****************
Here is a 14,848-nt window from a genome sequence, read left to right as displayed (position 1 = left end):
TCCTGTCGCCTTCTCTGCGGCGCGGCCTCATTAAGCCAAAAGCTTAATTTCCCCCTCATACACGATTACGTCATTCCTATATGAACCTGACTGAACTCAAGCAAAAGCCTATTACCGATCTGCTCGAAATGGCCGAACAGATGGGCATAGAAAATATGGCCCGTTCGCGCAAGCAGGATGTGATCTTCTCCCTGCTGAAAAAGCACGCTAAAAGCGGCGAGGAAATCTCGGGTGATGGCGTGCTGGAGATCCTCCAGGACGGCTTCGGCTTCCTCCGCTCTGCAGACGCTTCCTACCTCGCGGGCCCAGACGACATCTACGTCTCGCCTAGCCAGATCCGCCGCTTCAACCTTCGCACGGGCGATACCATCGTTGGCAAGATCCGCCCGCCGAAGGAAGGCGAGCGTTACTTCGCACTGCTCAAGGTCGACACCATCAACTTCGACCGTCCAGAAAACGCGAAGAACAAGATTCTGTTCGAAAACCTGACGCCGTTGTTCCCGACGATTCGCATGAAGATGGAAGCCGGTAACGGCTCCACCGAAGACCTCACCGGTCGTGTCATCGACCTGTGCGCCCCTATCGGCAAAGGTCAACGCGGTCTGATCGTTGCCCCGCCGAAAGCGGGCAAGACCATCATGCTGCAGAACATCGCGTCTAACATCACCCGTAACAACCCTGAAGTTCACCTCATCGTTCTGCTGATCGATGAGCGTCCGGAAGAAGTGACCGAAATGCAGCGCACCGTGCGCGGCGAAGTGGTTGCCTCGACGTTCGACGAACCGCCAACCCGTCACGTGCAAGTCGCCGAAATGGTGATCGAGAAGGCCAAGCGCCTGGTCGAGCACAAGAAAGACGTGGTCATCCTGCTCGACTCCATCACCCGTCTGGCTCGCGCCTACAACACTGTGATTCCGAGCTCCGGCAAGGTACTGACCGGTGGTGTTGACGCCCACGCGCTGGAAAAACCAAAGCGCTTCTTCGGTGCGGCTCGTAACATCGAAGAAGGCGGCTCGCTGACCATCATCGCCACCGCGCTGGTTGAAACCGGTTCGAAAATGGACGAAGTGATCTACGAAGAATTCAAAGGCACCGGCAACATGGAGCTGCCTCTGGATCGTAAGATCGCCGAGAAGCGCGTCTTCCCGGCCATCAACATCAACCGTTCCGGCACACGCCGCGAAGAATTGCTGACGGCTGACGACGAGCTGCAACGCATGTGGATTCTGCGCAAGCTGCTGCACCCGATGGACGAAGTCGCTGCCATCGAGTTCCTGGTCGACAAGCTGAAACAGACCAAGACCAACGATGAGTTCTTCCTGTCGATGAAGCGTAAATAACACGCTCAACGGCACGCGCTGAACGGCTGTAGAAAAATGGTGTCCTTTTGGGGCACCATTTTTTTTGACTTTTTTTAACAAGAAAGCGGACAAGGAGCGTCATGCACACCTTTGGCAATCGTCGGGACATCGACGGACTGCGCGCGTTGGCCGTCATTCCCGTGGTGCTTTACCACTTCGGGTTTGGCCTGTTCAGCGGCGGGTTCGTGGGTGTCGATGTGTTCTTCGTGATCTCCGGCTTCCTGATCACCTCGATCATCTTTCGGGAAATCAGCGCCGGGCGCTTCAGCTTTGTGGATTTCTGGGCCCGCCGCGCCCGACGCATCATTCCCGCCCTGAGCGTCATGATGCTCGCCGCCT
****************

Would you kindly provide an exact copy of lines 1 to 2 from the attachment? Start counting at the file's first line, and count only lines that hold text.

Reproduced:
Here is a 14,848-nt window from a genome sequence, read left to right as displayed (position 1 = left end):
TCCTGTCGCCTTCTCTGCGGCGCGGCCTCATTAAGCCAAAAGCTTAATTTCCCCCTCATACACGATTACGTCATTCCTATATGAACCTGACTGAACTCAAGCAAAAGCCTATTACCGATCTGCTCGAAATGGCCGAACAGATGGGCATAGAAAATATGGCCCGTTCGCGCAAGCAGGATGTGATCTTCTCCCTGCTGAAAAAGCACGCTAAAAGCGGCGAGGAAATCTCGGGTGATGGCGTGCTGGAGATCCTCCAGGACGGCTTCGGCTTCCTCCGCTCTGCAGACGCTTCCTACCTCGCGGGCCCAGACGACATCTACGTCTCGCCTAGCCAGATCCGCCGCTTCAACCTTCGCACGGGCGATACCATCGTTGGCAAGATCCGCCCGCCGAAGGAAGGCGAGCGTTACTTCGCACTGCTCAAGGTCGACACCATCAACTTCGACCGTCCAGAAAACGCGAAGAACAAGATTCTGTTCGAAAACCTGACGCCGTTGTTCCCGACGATTCGCATGAAGATGGAAGCCGGTAACGGCTCCACCGAAGACCTCACCGGTCGTGTCATCGACCTGTGCGCCCCTATCGGCAAAGGTCAACGCGGTCTGATCGTTGCCCCGCCGAAAGCGGGCAAGACCATCATGCTGCAGAACATCGCGTCTAACATCACCCGTAACAACCCTGAAGTTCACCTCATCGTTCTGCTGATCGATGAGCGTCCGGAAGAAGTGACCGAAATGCAGCGCACCGTGCGCGGCGAAGTGGTTGCCTCGACGTTCGACGAACCGCCAACCCGTCACGTGCAAGTCGCCGAAATGGTGATCGAGAAGGCCAAGCGCCTGGTCGAGCACAAGAAAGACGTGGTCATCCTGCTCGACTCCATCACCCGTCTGGCTCGCGCCTACAACACTGTGATTCCGAGCTCCGGCAAGGTACTGACCGGTGGTGTTGACGCCCACGCGCTGGAAAAACCAAAGCGCTTCTTCGGTGCGGCTCGTAACATCGAAGAAGGCGGCTCGCTGACCATCATCGCCACCGCGCTGGTTGAAACCGGTTCGAAAATGGACGAAGTGATCTACGAAGAATTCAAAGGCACCGGCAACATGGAGCTGCCTCTGGATCGTAAGATCGCCGAGAAGCGCGTCTTCCCGGCCATCAACATCAACCGTTCCGGCACACGCCGCGAAGAATTGCTGACGGCTGACGACGAGCTGCAACGCATGTGGATTCTGCGCAAGCTGCTGCACCCGATGGACGAAGTCGCTGCCATCGAGTTCCTGGTCGACAAGCTGAAACAGACCAAGACCAACGATGAGTTCTTCCTGTCGATGAAGCGTAAATAACACGCTCAACGGCACGCGCTGAACGGCTGTAGAAAAATGGTGTCCTTTTGGGGCACCATTTTTTTTGACTTTTTTTAACAAGAAAGCGGACAAGGAGCGTCATGCACACCTTTGGCAATCGTCGGGACATCGACGGACTGCGCGCGTTGGCCGTCATTCCCGTGGTGCTTTACCACTTCGGGTTTGGCCTGTTCAGCGGCGGGTTCGTGGGTGTCGATGTGTTCTTCGTGATCTCCGGCTTCCTGATCACCTCGATCATCTTTCGGGAAATCAGCGCCGGGCGCTTCAGCTTTGTGGATTTCTGGGCCCGCCGCGCCCGACGCATCATTCCCGCCCTGAGCGTCATGATGCTCGCCGCCT